Egypt has officially commissioned the largest wind energy farm in the country. The 262.5MW wind energy farm has been developed in partnership with Ras Ghareb Wind Energy, Toyota Tsusho/Eurus Energy Holdings and Orascom Construction in Ras Ghareb on the Gulf of Suez.
The US $380m wind energy farm is owned 40% by ENGIE Africa, 40% by Toyota Tsusho and the rest 20% by Orascom.
Funding the project
Funded by the Japan Bank of International Corporation, Sumitomo Mitsui Banking Corporation and Société Générale; the plant is expected to help the country to achieve its goal of generating 7GW of the country’s energy from wind by 2022.
According to Yoven Moorooven, the CEO of ENGIE Africa, there is a huge potential for low-cost renewable energy in Africa. Ras Ghareb Wind Energy has been developed with a continuous focus on health and safety and is completely in line with ENGIE’s ambition in the zero-carbon transition. “We are committed to applying the same standards with the same success for the adjacent 500 MW wind farm that is being developed by this consortium,” he added.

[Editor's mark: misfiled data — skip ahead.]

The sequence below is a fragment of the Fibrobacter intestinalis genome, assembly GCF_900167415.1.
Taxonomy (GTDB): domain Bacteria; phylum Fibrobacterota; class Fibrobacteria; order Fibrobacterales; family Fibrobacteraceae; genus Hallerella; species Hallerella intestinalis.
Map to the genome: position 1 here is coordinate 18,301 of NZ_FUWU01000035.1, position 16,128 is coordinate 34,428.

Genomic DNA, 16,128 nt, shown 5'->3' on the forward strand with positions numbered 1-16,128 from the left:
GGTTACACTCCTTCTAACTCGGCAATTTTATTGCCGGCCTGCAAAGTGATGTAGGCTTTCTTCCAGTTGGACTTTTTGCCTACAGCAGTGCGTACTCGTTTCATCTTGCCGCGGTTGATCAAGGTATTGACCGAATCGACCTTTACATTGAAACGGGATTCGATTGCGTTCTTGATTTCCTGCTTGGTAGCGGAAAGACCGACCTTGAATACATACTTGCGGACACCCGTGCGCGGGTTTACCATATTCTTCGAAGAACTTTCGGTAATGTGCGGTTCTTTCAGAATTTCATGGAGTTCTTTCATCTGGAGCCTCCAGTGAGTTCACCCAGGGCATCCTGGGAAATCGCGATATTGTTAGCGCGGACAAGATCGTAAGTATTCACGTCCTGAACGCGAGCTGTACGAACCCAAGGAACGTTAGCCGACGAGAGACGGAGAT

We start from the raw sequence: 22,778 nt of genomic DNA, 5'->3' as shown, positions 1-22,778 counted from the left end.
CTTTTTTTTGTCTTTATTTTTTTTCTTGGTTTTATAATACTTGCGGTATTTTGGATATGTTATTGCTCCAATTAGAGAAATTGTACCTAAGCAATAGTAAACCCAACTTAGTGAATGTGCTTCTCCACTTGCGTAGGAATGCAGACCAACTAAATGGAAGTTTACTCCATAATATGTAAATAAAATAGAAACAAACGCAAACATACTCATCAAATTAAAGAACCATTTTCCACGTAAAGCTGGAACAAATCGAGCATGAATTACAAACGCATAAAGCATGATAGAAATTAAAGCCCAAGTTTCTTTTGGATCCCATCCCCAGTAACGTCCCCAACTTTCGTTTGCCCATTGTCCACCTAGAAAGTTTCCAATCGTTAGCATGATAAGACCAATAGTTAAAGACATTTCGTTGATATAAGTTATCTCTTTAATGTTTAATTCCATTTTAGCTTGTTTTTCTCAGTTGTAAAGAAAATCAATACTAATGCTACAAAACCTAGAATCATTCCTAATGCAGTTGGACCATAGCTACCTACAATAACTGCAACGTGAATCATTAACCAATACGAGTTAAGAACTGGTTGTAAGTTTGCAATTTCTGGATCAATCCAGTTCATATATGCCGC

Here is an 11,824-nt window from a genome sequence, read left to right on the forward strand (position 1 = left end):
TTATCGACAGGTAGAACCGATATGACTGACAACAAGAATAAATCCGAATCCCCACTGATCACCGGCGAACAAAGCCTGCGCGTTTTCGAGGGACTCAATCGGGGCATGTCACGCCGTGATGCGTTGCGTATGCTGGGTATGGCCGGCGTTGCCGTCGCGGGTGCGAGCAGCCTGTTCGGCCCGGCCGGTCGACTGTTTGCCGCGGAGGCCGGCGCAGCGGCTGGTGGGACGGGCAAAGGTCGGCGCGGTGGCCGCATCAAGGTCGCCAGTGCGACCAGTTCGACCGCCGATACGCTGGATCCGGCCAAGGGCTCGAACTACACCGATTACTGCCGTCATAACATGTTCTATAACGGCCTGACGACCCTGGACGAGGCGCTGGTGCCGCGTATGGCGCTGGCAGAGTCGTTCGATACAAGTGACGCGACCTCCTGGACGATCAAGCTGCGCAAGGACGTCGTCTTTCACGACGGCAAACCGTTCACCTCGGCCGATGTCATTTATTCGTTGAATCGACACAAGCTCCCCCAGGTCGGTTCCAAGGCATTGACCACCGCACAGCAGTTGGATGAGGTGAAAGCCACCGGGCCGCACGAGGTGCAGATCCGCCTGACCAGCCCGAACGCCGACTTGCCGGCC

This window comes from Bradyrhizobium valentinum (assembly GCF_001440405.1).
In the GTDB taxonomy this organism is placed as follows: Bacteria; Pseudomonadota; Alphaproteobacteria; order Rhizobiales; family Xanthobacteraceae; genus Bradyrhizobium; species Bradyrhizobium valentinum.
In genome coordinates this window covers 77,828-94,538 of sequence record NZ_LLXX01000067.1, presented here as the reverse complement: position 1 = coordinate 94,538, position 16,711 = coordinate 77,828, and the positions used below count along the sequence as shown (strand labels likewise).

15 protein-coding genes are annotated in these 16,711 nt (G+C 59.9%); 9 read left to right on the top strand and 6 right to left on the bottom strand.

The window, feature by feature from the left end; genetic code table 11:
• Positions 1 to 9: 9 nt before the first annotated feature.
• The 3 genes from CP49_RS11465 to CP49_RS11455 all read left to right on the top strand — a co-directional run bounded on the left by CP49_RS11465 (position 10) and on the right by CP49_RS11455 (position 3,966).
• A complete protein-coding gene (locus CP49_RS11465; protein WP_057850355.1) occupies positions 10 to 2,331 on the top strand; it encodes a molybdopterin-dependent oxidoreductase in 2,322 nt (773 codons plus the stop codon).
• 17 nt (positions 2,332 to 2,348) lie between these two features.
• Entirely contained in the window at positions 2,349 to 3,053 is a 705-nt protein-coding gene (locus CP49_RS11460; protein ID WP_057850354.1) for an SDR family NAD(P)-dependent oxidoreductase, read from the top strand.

The plant was completed 45 days ahead of scheduled and will provide energy to the Egyptian Electricity Transmission Company as part of a 20-year power purchase agreement.
Wind Energy potential in Egypt
Egypt has outstanding wind energy conditions. Particularly in the coastal regions, high and stable wind speeds are frequent (up to an average of 10.5 m/s in the Gulf of Suez). Furthermore, the country’s large deserts and abundant thinly populated areas are well suited for the construction of large wind farms. Within the scope of the Renewable Energy Strategy, 12 % of total electricity supply by 2020 are to be generated by wind power, translating into more than 7 200MW of grid connected wind farms.